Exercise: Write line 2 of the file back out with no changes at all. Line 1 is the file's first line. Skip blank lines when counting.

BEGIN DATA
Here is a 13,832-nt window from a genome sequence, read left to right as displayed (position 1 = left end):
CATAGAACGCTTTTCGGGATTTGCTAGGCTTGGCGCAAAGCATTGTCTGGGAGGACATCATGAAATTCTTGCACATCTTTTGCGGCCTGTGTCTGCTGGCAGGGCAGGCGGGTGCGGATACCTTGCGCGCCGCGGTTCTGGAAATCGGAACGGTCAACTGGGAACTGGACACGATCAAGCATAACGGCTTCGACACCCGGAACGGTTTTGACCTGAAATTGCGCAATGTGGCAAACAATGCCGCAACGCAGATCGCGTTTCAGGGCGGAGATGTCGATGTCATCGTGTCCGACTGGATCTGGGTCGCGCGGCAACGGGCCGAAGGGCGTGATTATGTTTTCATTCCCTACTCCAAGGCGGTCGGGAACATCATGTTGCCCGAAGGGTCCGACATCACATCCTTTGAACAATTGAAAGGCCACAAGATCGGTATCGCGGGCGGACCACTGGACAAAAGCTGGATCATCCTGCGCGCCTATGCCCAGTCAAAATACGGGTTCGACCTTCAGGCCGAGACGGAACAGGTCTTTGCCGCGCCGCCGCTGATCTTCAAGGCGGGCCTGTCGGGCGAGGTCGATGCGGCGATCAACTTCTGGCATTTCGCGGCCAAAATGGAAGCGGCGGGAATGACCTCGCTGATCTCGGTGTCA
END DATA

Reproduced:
CATAGAACGCTTTTCGGGATTTGCTAGGCTTGGCGCAAAGCATTGTCTGGGAGGACATCATGAAATTCTTGCACATCTTTTGCGGCCTGTGTCTGCTGGCAGGGCAGGCGGGTGCGGATACCTTGCGCGCCGCGGTTCTGGAAATCGGAACGGTCAACTGGGAACTGGACACGATCAAGCATAACGGCTTCGACACCCGGAACGGTTTTGACCTGAAATTGCGCAATGTGGCAAACAATGCCGCAACGCAGATCGCGTTTCAGGGCGGAGATGTCGATGTCATCGTGTCCGACTGGATCTGGGTCGCGCGGCAACGGGCCGAAGGGCGTGATTATGTTTTCATTCCCTACTCCAAGGCGGTCGGGAACATCATGTTGCCCGAAGGGTCCGACATCACATCCTTTGAACAATTGAAAGGCCACAAGATCGGTATCGCGGGCGGACCACTGGACAAAAGCTGGATCATCCTGCGCGCCTATGCCCAGTCAAAATACGGGTTCGACCTTCAGGCCGAGACGGAACAGGTCTTTGCCGCGCCGCCGCTGATCTTCAAGGCGGGCCTGTCGGGCGAGGTCGATGCGGCGATCAACTTCTGGCATTTCGCGGCCAAAATGGAAGCGGCGGGAATGACCTCGCTGATCTCGGTGTCA